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Sprinting toward the finish of a regimental run at Fort Knox, Ky., are cadets with Bravo Company, 9th Regiment Advanced Camp.
(Credit: U.S. Army)

In effect, the Army is learning that if something is not going to work, it is best to “fail fast and cheap.” By avoiding the slow, expensive failures of the past, we are saving money and time but most importantly, we are hastening the process of improved systems and doctrine finding their way to the field.

To help build the future Army, TRADOC is managing a collaborative effort across the operating and generating forces, the joint community, industry and academia. Together, we are moving forward on overcoming the capability gaps already revealed by ongoing analysis of the warfighting challenges. This is, of course, a dynamic process, and TRADOC is continuously updating force development plans as resources, threats and technologies change.

Moreover, we are employing new learning activities such as the Army Warfighting Assessment, Pacific Pathways and the New Generation Warfare Study as well as previously existing events including Unified Quest, Unified Challenge and the Network Integration Evaluation to generate analysis informed by realistic environments.

The Army Warfighting Assessment provides a demanding environment in which Army units can test proposed solutions to the warfighting challenges on a scale not easily replicated anywhere else. Pacific Pathways, an extension of the Army Warfighting Assessment conducted by U.S. Army Pacific, assesses our capabilities within the framework of the Army Operating Concept in the U.S. Pacific Command area of responsibility. Future assessments will continue to develop solutions to the warfighting challenges as well as the concerns of our Army service component commands.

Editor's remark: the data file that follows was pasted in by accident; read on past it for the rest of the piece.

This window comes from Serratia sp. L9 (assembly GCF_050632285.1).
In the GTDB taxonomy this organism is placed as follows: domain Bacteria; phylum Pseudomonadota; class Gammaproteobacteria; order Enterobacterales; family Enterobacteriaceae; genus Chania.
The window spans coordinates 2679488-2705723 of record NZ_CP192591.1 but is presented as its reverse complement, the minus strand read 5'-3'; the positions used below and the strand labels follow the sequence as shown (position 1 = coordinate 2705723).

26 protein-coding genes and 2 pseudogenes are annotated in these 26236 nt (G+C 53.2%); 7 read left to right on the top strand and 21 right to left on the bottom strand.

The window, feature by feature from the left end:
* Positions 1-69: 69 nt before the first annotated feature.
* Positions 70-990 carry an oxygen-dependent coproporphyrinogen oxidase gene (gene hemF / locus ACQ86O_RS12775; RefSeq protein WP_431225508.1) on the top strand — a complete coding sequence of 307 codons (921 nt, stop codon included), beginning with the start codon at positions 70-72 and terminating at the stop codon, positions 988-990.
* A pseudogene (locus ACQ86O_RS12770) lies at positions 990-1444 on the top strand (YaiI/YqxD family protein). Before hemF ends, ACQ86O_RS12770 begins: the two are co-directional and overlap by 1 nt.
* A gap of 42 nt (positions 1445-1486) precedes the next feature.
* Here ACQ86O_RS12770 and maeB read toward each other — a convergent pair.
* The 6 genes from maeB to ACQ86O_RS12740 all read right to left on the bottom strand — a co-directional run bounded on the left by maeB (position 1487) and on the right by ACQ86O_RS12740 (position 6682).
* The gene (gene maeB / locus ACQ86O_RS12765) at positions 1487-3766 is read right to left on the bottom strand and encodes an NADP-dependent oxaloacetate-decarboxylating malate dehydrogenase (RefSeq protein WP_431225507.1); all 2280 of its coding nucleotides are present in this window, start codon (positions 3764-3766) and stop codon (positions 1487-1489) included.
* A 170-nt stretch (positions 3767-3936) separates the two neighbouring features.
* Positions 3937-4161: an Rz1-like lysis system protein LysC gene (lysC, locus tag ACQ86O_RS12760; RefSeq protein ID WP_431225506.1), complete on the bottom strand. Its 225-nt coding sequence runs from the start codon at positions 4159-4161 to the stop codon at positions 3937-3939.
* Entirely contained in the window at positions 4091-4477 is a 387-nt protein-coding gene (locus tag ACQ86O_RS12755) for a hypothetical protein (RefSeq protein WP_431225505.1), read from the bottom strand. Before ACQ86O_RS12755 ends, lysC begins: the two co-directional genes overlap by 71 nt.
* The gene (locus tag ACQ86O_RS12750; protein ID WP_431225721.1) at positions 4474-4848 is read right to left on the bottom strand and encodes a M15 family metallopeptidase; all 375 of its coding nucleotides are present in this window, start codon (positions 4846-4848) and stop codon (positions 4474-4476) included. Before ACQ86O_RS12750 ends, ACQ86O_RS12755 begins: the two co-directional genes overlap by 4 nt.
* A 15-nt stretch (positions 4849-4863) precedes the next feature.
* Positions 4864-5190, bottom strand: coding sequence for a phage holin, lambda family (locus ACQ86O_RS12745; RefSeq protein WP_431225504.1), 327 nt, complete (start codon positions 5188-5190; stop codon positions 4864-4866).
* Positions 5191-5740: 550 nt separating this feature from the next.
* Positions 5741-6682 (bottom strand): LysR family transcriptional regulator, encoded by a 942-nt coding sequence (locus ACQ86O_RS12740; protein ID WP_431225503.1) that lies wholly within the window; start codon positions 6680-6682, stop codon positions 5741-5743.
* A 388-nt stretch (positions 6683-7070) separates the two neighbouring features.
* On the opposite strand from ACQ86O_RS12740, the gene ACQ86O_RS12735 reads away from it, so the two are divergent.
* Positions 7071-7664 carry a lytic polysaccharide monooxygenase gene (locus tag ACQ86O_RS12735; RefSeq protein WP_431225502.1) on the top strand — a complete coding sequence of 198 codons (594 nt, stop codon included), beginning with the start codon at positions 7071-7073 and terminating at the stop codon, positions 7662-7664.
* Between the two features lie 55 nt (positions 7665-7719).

To lend structure to this enterprise, the capabilities required by the future force are being binned into categories—the Big 6 Plus 1 Capabilities. It is crucial to note that these proposed capability enhancements are not centered on materiel or the acquisition of new systems. Rather, they require input from across doctrine, organization, training, materiel, leadership and education, personnel, facilities and policy as part of a comprehensive strategy. Two recent examples of this new approach are our ongoing collaboration with joint partners on the Strategy for Robotics and Autonomous Systems and the Combat Vehicle Modernization Strategy.

The Combat Vehicle Modernization Strategy is part of the overall Army Modernization Strategy, informed by the Army Operating Concept. It outlines near-, mid- and far-term priorities for brigade combat teams to ensure they possess the necessary mobility, protection and lethality we require in each type of formation. It will drive specific combat vehicle modernization plans by providing risk-based priorities that allow for the ebb and flow of resources, lessening the possibility that critical programs lose funding. Prioritization based on risk makes decisions about materiel solutions easier and more consistent.